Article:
Corporate Governance

In addition to a salary of $750,000, Silverleaf rewarded its Chairman and Chief Executive, Robert E. Meade (who beneficially owns 24.6% of the outstanding stock), with a cash bonus of $2.9 million, according to a pre-tax incentive bonus structure outlined in its
Proxy Statement filed on July 3 with the SEC. Were it not for interest income of $53 million, Meade would have earned nil for a cash bonus for his 2007 performance!

The share price of Silverleaf lost about 6.9% in market value last year, closing at $4.16 a share on December 31—what was that argument about aligning the chief executive’s compensation with the interests of shareholders?


The Company forecasts 2008 net income and EPS guidance of approximately $28 million and $0.70, respectively.

To borrow from Shakespeare:

"The quality of earnings is thus strained;
It droppeth as gentle interest income from unsuspecting buyers
Upon the income statement;
It is twice blest;
It blesseth Silverleaf that gives and CEO Meade who takes."

Editor David J. Phillips does not hold a financial interest in any stocks mentioned in this article. The 10Q Detective has a Full Disclosure Policy.

Sunday, July 06, 2008

Weekend Beach Reading: July 06, 2008

BioFuel Energy (BIOF-$2.60) started commercial operations at its two 115 million gallons per year ethanol plants in Wood River, Neb., and Fairmont, Minn. Surging corn costs suggest that the debt-riddled ethanol producer will be struggling just to keep the two plants online.

A recent fight between Moscow and British Petroleum plc (BP-$66.34) over expatriates at its Russian-affiliate
is more than a minor dispute over extending foreigners’work visas. From Bolivia to Venezuela to Kazakhstan to Russia, a trend of energy nationalization and putting domestic companies first, threatens the access of international rivals to lucrative oil & gas deposits.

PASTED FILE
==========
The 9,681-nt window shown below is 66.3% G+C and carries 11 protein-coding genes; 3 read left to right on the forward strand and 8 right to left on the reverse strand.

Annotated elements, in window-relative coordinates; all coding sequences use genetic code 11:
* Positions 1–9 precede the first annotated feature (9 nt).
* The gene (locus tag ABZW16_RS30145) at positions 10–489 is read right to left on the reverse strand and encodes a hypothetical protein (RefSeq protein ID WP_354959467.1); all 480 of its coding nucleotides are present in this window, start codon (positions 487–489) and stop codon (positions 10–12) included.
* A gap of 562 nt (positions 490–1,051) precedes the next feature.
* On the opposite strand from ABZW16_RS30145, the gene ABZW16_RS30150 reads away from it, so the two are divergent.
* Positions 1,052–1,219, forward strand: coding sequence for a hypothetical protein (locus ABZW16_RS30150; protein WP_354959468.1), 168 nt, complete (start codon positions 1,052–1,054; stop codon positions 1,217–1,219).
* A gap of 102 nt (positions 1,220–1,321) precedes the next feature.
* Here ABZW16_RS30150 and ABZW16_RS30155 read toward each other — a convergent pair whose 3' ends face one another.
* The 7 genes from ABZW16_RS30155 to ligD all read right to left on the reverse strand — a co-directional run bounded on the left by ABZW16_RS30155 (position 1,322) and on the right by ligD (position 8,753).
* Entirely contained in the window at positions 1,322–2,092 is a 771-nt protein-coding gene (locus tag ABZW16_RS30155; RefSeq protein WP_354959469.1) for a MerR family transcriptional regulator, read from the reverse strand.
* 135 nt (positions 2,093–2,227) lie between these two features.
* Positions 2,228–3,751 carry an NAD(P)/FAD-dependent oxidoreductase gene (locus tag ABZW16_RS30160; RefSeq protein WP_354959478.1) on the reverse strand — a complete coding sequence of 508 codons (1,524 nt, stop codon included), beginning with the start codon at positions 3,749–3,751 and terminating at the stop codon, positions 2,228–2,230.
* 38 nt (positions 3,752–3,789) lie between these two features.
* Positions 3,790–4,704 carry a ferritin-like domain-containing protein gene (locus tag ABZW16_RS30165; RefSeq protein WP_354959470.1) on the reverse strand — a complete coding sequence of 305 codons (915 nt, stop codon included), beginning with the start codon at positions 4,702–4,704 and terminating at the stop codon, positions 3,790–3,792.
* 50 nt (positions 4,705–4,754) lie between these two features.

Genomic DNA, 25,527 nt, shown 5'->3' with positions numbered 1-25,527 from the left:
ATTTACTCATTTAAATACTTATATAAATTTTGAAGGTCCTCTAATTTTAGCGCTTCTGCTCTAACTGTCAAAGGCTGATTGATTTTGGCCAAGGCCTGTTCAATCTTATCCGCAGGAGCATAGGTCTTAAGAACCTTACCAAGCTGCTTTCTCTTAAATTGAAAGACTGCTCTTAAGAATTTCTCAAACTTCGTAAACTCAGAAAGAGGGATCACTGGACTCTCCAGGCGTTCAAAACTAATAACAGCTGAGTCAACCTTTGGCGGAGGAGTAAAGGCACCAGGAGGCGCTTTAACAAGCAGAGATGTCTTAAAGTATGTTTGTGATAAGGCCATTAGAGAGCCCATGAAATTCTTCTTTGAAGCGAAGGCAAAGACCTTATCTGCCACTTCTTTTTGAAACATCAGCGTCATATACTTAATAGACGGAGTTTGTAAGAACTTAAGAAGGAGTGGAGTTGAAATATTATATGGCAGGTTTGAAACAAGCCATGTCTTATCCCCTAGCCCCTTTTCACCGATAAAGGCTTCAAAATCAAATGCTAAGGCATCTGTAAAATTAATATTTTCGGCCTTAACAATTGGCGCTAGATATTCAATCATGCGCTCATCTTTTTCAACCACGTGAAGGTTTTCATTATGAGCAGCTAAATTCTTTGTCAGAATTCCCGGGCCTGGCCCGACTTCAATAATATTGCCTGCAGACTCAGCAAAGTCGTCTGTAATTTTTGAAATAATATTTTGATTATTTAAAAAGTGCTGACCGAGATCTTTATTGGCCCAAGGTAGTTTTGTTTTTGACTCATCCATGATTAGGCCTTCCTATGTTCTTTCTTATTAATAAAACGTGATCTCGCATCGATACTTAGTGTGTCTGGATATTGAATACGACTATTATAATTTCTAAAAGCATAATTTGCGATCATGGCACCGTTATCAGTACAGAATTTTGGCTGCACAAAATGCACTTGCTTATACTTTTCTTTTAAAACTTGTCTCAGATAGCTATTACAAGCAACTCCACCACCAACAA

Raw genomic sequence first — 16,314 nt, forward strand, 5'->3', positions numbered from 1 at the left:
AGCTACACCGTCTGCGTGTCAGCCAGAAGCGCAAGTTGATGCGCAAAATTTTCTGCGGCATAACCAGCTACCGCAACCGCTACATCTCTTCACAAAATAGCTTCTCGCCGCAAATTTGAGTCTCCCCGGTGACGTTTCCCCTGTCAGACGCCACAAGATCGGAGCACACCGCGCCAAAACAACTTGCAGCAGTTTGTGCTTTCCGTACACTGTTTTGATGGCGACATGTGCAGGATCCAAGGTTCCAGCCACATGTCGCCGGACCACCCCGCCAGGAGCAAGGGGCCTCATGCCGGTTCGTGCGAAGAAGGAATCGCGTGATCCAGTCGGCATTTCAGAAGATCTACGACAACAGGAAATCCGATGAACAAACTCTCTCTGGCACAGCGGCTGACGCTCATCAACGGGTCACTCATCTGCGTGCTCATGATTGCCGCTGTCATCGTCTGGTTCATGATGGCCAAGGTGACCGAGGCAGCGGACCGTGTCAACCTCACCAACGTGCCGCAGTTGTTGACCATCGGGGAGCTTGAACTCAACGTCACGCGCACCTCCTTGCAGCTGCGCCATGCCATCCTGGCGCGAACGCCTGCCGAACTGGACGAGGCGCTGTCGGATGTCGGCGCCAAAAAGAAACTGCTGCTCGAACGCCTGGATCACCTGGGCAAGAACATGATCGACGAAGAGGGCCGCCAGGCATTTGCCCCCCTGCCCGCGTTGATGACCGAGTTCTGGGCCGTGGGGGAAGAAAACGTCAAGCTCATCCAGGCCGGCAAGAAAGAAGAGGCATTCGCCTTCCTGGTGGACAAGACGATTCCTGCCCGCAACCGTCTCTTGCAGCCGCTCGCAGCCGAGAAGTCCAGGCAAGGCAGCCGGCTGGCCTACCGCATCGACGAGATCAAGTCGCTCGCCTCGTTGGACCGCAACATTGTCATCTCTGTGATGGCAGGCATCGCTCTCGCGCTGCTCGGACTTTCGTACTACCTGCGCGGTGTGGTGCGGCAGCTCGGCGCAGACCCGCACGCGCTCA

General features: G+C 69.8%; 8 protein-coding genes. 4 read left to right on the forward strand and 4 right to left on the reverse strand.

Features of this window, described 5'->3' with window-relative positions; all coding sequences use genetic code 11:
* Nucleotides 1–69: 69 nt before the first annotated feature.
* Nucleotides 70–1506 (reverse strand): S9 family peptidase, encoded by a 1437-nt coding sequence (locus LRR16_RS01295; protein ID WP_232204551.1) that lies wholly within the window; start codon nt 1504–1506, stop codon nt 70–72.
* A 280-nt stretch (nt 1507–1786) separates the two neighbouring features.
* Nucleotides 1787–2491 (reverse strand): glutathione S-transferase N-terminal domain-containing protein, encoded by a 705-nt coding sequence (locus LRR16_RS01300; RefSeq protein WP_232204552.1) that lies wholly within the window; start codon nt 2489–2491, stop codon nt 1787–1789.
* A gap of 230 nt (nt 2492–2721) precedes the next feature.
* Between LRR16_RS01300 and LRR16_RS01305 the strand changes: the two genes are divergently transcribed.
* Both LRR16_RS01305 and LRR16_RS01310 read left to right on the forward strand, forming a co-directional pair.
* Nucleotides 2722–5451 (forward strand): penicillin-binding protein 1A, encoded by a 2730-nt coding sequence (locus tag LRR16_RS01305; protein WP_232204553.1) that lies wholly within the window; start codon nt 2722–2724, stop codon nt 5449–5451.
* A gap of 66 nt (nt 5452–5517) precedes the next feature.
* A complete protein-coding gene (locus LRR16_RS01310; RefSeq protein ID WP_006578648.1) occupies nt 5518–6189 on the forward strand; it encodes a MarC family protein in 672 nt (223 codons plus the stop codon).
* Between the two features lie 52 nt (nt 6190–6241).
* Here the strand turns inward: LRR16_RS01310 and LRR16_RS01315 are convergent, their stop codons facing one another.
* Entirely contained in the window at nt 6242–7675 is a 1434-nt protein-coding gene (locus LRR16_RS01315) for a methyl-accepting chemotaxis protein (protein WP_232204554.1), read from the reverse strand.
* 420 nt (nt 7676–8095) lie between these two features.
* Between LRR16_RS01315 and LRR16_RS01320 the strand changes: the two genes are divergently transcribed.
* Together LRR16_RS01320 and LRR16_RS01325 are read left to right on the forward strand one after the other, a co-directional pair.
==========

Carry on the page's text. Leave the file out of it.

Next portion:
China Sunergy (CSUN-$7.17) entered into a $400 million purchase agreement with Norwegian-based Renewable Energy, the world’s largest producer of silicon wafers to the solar industry, for the supply of 156-millimeter monocrystalline wafers for the seven years from 2009 through 2015. The company does not operate any of its own polysilicon manufacturing facilities.
Access to secure supplies reduces the company’s historic reliance on the spot market for its feedstock needs and could address the adverse affect of rising raw material costs on its margins.

Alexey Miller, chairman of Gazprom OAO’s (OGZPY-$55.05) management committee, told the Financial Times
in a recent interview that OPEC doesn’t have any real influence on the global oil market nowadays, and that the Russian energy giant will be the most influential energy firm in the world in coming years. Gazprom is years away from reaching peak extraction capacity for its oil and gas reserves; and, production problems and domestic demand could interfere with its ambitious plans for global domination.